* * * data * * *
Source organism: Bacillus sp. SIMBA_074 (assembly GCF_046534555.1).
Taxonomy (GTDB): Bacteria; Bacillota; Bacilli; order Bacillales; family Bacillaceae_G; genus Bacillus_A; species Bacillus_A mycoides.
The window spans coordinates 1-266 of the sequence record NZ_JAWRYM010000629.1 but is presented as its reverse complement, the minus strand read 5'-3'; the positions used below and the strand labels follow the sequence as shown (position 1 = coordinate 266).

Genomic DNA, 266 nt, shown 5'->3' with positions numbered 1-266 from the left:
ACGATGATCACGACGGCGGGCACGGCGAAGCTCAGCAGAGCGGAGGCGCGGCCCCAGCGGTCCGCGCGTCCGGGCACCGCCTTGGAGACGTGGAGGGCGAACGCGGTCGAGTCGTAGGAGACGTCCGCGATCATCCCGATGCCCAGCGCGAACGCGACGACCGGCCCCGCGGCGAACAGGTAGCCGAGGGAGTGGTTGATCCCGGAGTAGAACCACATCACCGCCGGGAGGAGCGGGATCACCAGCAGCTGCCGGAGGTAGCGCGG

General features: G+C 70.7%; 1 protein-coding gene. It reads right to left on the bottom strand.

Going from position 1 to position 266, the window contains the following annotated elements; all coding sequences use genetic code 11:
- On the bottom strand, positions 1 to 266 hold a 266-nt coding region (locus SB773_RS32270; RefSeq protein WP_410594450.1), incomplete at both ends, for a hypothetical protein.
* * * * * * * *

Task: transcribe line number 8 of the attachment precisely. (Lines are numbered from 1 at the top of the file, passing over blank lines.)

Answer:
- On the bottom strand, positions 1 to 266 hold a 266-nt coding region (locus SB773_RS32270; RefSeq protein WP_410594450.1), incomplete at both ends, for a hypothetical protein.